Christian Themes

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Last Updated on May 6, 2015, by eNotes Editorial. Word Count: 403

The problem of evil obviously presents a severe problem for versions of Christianity that purport to be based on reason rather than faith. Leibniz’s attempt rationally to reconcile the existence of God with the existence of evil, while influential and ingenious, faces formidable objections. As noted above, Leibniz blocks the...

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The problem of evil obviously presents a severe problem for versions of Christianity that purport to be based on reason rather than faith. Leibniz’s attempt rationally to reconcile the existence of God with the existence of evil, while influential and ingenious, faces formidable objections. As noted above, Leibniz blocks the objection that there surely seem to be better possible worlds than this one, with his doctrine of the complete concept of the individual substance, arguing that a world without the Holocaust is also a world without Mother Teresa. However, even if the questionable complete concept doctrine is accepted for the sake of discussion, thus granting it is not possible to have the actual Mother Teresa without the Holocaust, this does not mean there could not be a very similar individual who ministers to the poor of Calcutta. What reason can Leibniz give for thinking that this alternate Mother Teresa is inferior to the actual one? In addition, Leibniz now has a problem making the complete concept doctrine consistent with the role free will plays in his solution to the problem of moral evil. According to Leibniz, Mother Teresa has a complete concept that includes the truth that she devoted her life to ministering to the poor of Calcutta. However, then this is a necessary truth about her, and so it was unavoidable that she would spend her life in this way—yet if it were necessary and inevitable that she would spend her life in this way, she cannot be thought of doing this of her own free will. Thus, in using the complete concept doctrine to solve one problem in his theodicy, Leibniz creates another.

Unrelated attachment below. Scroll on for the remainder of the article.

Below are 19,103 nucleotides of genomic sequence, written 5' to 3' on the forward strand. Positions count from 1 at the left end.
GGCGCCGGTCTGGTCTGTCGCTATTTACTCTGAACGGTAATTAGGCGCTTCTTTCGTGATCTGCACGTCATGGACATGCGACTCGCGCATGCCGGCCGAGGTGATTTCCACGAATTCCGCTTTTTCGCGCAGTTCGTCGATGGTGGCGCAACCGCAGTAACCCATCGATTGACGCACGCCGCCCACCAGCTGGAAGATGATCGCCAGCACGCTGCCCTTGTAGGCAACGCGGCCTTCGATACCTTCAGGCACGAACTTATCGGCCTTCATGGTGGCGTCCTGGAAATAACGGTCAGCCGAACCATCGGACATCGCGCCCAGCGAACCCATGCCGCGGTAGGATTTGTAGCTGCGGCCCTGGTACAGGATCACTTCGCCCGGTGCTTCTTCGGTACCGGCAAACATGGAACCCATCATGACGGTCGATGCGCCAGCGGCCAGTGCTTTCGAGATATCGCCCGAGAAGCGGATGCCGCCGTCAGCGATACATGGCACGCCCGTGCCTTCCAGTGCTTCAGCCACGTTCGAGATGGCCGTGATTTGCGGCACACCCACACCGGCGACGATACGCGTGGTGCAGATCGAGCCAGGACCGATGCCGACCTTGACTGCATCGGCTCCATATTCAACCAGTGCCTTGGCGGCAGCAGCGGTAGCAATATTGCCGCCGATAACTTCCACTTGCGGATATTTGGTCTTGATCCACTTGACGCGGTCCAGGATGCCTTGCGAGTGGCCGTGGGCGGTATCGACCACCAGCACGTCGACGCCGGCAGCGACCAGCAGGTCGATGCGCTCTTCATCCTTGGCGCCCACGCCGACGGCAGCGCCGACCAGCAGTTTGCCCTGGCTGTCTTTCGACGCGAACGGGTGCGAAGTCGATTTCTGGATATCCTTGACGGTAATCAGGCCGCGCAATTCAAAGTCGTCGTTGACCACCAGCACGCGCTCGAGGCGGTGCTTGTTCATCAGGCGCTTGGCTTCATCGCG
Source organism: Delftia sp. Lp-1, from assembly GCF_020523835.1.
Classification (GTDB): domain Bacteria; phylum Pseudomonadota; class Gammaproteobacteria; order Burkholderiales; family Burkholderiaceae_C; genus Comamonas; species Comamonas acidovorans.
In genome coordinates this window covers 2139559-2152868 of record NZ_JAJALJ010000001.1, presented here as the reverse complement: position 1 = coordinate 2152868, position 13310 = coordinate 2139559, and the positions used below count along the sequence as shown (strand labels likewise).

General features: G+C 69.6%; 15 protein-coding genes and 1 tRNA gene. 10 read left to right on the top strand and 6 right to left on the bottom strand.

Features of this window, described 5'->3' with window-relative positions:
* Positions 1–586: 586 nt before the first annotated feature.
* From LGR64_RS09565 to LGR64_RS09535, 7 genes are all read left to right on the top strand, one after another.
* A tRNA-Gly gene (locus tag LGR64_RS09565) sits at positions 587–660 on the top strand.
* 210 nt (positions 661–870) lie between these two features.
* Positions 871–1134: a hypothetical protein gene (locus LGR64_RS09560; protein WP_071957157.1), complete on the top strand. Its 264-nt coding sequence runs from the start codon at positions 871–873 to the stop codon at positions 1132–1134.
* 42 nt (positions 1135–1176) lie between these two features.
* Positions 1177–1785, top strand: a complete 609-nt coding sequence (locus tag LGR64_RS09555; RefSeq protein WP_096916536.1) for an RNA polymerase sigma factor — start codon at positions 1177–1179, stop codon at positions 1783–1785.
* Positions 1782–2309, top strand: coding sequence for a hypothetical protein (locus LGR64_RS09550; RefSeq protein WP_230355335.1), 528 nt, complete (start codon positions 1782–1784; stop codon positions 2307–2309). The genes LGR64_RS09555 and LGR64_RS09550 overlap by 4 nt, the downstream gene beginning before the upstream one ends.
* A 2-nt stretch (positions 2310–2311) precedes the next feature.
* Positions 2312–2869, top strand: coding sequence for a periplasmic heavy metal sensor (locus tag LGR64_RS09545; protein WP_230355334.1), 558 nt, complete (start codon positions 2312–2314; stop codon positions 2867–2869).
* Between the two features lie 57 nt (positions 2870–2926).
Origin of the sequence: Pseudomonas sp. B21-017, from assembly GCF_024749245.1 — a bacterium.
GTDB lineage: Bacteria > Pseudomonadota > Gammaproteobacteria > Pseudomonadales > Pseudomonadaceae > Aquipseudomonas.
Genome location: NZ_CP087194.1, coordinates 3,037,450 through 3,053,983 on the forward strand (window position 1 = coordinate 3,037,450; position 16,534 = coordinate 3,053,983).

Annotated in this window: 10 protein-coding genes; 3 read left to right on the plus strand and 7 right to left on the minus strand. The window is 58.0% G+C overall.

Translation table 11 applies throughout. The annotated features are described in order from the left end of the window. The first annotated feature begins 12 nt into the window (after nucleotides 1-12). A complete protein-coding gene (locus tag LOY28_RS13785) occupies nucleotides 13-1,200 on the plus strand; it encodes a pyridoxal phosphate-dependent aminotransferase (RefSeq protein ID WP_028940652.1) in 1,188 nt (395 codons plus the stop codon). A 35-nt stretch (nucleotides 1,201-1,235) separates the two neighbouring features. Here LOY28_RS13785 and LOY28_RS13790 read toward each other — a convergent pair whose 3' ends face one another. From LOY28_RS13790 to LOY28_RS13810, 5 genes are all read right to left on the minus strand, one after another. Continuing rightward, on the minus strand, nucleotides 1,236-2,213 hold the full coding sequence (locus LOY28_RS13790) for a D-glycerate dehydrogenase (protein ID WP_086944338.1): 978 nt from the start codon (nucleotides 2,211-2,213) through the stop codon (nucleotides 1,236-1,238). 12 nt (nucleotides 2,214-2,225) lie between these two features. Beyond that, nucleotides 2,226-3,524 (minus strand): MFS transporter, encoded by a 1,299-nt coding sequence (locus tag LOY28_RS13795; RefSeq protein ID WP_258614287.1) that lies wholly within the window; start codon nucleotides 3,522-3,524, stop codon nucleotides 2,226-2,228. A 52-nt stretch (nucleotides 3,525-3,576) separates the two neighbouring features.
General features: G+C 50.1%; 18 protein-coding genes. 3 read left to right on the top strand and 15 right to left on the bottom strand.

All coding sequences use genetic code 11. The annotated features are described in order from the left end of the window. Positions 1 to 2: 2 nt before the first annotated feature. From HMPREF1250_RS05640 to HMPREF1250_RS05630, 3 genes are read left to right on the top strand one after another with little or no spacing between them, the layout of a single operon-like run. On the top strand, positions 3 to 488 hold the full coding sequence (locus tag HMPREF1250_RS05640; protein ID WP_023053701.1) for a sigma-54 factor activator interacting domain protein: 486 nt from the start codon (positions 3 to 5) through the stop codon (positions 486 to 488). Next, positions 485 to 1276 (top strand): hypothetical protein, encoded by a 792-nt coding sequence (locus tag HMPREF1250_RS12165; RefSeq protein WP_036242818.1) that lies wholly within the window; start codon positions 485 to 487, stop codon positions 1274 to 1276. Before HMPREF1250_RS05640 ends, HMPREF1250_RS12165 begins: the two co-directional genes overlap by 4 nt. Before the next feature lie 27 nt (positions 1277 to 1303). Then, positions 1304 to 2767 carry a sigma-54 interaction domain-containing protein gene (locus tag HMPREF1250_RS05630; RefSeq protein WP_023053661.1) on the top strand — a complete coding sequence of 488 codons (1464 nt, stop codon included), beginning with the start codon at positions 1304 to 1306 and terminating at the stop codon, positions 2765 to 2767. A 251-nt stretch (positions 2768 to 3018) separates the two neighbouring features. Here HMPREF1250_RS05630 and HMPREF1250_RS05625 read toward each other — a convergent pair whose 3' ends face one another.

One reason the phrase “best of all possible worlds” has entered the public consciousness is that Leibniz’s optimism was ridiculed in the French writer Voltaire’s eighteenth century comic novel Candide: Ou, L’Optimisme (1759; Candide: Or, All for the Best, 1759). In that novel, Dr. Pangloss (the character representing Leibniz) keeps reassuring his naïve protégé Candide—as they endure natural disasters, disfiguring diseases, and unspeakable cruelty—that this indeed is the best of all possible worlds. At one point, a bewildered Candide exclaims, “If this is the best of all possible worlds, what must the others be like?” Many modern readers of Theodicy, after the moral horrors and natural disasters of the twentieth century, no doubt have a similar reaction to Leibniz’s philosophy.

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